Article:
“You have a conflict in your relationship with your father which has caused your lack of interest in men.”
Confronted with such suggestions, the clients who are severely dissatisfied with their sexual orientation usually cease any same-sex sexual behaviour for some time, but the desire and the orientation often persist. Sometimes the clients grow tired of the ongoing therapy, and to save themselves further inconveniences, express that they have been cured. The therapist interprets this this result as a success in treatment.
The last group of medical centres practicing reparative therapy takes advantage of the client’s dissatisfaction at their own orientation and identity. Making use of the client’s religious tendencies and the sense of guilt, these health-care professionals intimidate them by warning of homosexuality’s dangerous physical and mental consequences, social stigma and familial rejection. The centres aim to direct clients to choose heterosexuality as the only sensible option. In this method known as “spiritual therapy,” the focus is on practicing prayer, piety and overcoming evil thoughts.
Shadi Amin, coordinator of 6Rang explains, “our interviews with the victims show that in many cases, the psychoactive medication and other types of reparative therapies may cause loss of interest, concentration and memory loss to the extent of dropping out of education, severe depression, and increase suicidal tendencies. In other words, through therapies and social pressures, individuals capable of love and a normal life are led down a destructive path.”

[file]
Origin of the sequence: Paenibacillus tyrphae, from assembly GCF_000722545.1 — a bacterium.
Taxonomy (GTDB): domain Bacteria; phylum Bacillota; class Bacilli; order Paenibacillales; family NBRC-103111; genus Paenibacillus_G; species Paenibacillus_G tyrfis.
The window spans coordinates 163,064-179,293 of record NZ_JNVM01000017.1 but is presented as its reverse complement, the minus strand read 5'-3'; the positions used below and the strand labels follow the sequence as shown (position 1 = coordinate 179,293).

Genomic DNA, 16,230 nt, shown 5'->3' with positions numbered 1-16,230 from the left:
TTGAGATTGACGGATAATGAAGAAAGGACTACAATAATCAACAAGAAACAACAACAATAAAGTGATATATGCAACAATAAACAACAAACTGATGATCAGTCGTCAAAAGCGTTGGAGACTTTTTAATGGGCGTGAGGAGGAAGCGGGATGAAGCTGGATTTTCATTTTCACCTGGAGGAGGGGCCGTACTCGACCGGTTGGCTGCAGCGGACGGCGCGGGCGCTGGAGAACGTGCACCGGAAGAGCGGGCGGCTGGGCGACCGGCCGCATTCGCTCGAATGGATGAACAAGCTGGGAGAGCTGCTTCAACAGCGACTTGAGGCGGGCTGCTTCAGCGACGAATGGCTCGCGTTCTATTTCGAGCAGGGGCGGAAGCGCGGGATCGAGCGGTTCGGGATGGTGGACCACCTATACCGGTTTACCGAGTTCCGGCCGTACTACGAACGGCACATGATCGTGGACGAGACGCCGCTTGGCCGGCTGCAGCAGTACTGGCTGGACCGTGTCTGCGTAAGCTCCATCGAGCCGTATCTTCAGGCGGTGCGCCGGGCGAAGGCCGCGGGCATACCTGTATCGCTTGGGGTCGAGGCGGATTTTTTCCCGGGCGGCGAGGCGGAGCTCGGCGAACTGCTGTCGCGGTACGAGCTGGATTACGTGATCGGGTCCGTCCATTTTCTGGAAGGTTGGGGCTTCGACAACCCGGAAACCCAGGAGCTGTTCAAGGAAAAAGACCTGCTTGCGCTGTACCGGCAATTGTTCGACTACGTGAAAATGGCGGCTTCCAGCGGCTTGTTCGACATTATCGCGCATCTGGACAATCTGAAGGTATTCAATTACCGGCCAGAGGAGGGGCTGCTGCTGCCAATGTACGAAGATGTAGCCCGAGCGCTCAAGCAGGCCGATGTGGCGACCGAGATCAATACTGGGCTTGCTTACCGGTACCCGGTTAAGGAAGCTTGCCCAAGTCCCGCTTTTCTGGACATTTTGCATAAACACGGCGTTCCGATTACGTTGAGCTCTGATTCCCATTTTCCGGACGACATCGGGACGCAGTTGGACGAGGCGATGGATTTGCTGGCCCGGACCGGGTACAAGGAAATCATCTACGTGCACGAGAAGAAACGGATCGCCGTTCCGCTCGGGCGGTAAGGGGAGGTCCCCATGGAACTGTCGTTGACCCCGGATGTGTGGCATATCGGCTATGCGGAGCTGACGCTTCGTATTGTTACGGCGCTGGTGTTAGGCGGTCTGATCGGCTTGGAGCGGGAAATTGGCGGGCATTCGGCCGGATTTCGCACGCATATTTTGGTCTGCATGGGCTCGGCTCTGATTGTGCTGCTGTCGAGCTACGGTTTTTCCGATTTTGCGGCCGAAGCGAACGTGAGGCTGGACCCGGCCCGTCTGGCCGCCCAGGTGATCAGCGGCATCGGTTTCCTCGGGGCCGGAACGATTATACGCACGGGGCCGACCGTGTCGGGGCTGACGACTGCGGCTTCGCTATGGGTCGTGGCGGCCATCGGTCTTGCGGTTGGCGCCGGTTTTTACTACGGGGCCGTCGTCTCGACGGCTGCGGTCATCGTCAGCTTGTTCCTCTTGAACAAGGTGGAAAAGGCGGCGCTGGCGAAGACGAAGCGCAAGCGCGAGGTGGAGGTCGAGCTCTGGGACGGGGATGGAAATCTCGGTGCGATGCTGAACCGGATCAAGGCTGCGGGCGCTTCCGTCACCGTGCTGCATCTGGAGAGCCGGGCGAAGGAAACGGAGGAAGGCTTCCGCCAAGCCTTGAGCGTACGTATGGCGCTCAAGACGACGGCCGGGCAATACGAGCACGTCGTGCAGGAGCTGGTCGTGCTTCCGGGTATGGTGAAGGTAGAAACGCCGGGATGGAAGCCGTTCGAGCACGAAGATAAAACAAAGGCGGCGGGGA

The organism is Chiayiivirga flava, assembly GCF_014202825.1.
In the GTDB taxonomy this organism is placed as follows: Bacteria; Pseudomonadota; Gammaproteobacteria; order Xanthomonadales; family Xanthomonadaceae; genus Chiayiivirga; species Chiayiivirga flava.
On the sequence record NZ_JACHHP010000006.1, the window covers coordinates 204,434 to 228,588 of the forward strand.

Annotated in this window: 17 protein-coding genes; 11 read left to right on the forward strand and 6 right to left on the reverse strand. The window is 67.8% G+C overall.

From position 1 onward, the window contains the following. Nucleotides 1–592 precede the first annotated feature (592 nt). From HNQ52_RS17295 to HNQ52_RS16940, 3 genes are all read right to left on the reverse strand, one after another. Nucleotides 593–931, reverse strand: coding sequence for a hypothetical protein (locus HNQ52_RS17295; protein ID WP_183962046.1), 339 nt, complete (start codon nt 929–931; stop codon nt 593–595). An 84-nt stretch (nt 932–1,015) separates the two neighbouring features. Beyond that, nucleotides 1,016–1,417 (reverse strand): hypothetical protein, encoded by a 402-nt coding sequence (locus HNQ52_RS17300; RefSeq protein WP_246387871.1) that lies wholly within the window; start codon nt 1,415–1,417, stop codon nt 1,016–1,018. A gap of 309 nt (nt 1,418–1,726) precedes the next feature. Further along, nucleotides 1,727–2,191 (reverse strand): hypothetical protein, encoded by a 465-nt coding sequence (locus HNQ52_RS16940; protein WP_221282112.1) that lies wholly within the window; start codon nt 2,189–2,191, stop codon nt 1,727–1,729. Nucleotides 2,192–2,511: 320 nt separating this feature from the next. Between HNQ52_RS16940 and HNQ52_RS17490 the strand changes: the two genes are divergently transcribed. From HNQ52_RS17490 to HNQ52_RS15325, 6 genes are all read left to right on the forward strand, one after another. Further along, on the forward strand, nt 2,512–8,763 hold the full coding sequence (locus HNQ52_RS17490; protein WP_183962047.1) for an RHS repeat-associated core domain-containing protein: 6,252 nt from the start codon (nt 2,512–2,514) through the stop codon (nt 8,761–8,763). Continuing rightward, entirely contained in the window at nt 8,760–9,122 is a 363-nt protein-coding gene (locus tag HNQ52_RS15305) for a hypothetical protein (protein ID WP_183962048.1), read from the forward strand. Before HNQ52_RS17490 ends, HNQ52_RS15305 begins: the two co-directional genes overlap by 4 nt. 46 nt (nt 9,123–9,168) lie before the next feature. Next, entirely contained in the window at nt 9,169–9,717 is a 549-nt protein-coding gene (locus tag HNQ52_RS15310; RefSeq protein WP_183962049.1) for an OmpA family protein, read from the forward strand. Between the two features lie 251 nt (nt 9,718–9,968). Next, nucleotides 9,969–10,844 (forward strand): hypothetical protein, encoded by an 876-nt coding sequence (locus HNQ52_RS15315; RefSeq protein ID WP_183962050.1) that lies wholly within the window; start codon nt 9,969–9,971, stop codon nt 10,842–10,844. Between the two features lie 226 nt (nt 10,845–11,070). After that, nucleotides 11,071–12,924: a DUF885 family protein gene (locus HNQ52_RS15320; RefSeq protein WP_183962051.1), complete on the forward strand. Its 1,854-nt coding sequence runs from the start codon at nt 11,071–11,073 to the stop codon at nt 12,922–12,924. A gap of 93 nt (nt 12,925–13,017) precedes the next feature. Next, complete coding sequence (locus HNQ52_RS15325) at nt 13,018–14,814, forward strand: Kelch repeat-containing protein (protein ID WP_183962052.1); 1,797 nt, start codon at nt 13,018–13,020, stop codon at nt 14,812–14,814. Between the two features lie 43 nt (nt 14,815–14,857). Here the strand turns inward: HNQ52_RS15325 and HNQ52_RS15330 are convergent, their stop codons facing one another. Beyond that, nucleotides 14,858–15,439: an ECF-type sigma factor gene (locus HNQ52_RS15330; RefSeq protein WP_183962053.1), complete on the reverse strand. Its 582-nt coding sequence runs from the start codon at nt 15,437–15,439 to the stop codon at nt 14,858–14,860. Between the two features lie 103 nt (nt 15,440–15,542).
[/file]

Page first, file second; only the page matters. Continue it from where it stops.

Last March, during the consideration session of the Islamic Republic of Iran, the head of the UN Committee on the Rights of Persons with Disabilities (CRPD) challenged Iran over LGBTI rights. “What health services could medical professionals in your country (Iran), provide for lesbian and gay people who suffer from psychosocial disabilities caused by minority stress? We have received information indicating that in such situations, lesbian and gay people have been subjected to harmful conversion therapies such as electric shock, unnecessary medication, and hormone therapy instead of receiving support aimed at self-awareness and self-acceptance. Do you acknowledge that such conversion therapies take place in your country? We have seen a statement by the head of the High Council for Human Rights who said that “homosexuality is a very bad illness and homosexuals are sick people who must be treated… and be put under psychiatric care and sometime even biological and physical care.” Can you comment on this taking into account that homosexuality is not considered a disease under the International Classification of Diseases and conversion therapies have been condemned by the Special Rapporteur on Torture?” she asked.
The Iranian delegation responded to this question by stating that homosexuals are not subjected to electroshock or other coercive therapies, and even enjoy support provided by Iran’s Welfare Organization. He did not specify what kind of support these people receive.
In 2013, the UN Special Rapporteur on Torture reiterated his concern over “homophobic ill-treatment on the part of health-care professionals,” which include a variety of practices, “fall within the definition of cruel, inhuman or degrading treatment provided in Article 16 of the CAT (Convention Against Torture), because they inflict pain and suffering,” upon the individuals, “for no therapeutic and justifiable purpose.”
6rang (Iranian Lesbian & Transgender Network)
This report is published on ILGA Asia at: